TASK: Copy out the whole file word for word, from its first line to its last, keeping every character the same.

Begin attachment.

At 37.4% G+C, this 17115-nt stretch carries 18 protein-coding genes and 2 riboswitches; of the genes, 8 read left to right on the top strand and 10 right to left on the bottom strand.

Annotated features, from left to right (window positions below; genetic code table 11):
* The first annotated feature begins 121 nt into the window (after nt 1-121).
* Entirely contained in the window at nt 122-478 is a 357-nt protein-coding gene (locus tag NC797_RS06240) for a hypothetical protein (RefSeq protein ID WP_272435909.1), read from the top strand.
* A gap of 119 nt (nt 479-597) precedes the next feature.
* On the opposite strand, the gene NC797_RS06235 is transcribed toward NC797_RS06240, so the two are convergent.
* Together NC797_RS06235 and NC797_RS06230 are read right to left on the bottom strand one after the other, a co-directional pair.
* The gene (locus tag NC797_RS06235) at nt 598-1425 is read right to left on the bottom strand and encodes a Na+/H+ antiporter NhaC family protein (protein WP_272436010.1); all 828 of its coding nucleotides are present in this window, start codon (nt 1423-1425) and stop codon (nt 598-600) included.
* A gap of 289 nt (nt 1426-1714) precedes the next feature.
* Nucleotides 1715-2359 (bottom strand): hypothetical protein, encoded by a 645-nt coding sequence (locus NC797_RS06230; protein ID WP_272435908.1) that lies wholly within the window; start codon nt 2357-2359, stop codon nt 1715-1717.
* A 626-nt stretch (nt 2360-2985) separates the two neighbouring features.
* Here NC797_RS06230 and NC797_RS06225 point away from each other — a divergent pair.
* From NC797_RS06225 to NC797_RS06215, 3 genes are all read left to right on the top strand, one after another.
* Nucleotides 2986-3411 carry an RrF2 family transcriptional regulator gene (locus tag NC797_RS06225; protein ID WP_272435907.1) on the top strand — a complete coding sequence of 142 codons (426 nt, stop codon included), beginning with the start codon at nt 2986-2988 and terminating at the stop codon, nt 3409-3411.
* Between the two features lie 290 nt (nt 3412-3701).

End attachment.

At 37.4% G+C, this 17115-nt stretch carries 18 protein-coding genes and 2 riboswitches; of the genes, 8 read left to right on the top strand and 10 right to left on the bottom strand.

Annotated features, from left to right (window positions below; genetic code table 11):
* The first annotated feature begins 121 nt into the window (after nt 1-121).
* Entirely contained in the window at nt 122-478 is a 357-nt protein-coding gene (locus tag NC797_RS06240) for a hypothetical protein (RefSeq protein ID WP_272435909.1), read from the top strand.
* A gap of 119 nt (nt 479-597) precedes the next feature.
* On the opposite strand, the gene NC797_RS06235 is transcribed toward NC797_RS06240, so the two are convergent.
* Together NC797_RS06235 and NC797_RS06230 are read right to left on the bottom strand one after the other, a co-directional pair.
* The gene (locus tag NC797_RS06235) at nt 598-1425 is read right to left on the bottom strand and encodes a Na+/H+ antiporter NhaC family protein (protein WP_272436010.1); all 828 of its coding nucleotides are present in this window, start codon (nt 1423-1425) and stop codon (nt 598-600) included.
* A gap of 289 nt (nt 1426-1714) precedes the next feature.
* Nucleotides 1715-2359 (bottom strand): hypothetical protein, encoded by a 645-nt coding sequence (locus NC797_RS06230; protein ID WP_272435908.1) that lies wholly within the window; start codon nt 2357-2359, stop codon nt 1715-1717.
* A 626-nt stretch (nt 2360-2985) separates the two neighbouring features.
* Here NC797_RS06230 and NC797_RS06225 point away from each other — a divergent pair.
* From NC797_RS06225 to NC797_RS06215, 3 genes are all read left to right on the top strand, one after another.
* Nucleotides 2986-3411 carry an RrF2 family transcriptional regulator gene (locus tag NC797_RS06225; protein ID WP_272435907.1) on the top strand — a complete coding sequence of 142 codons (426 nt, stop codon included), beginning with the start codon at nt 2986-2988 and terminating at the stop codon, nt 3409-3411.
* Between the two features lie 290 nt (nt 3412-3701).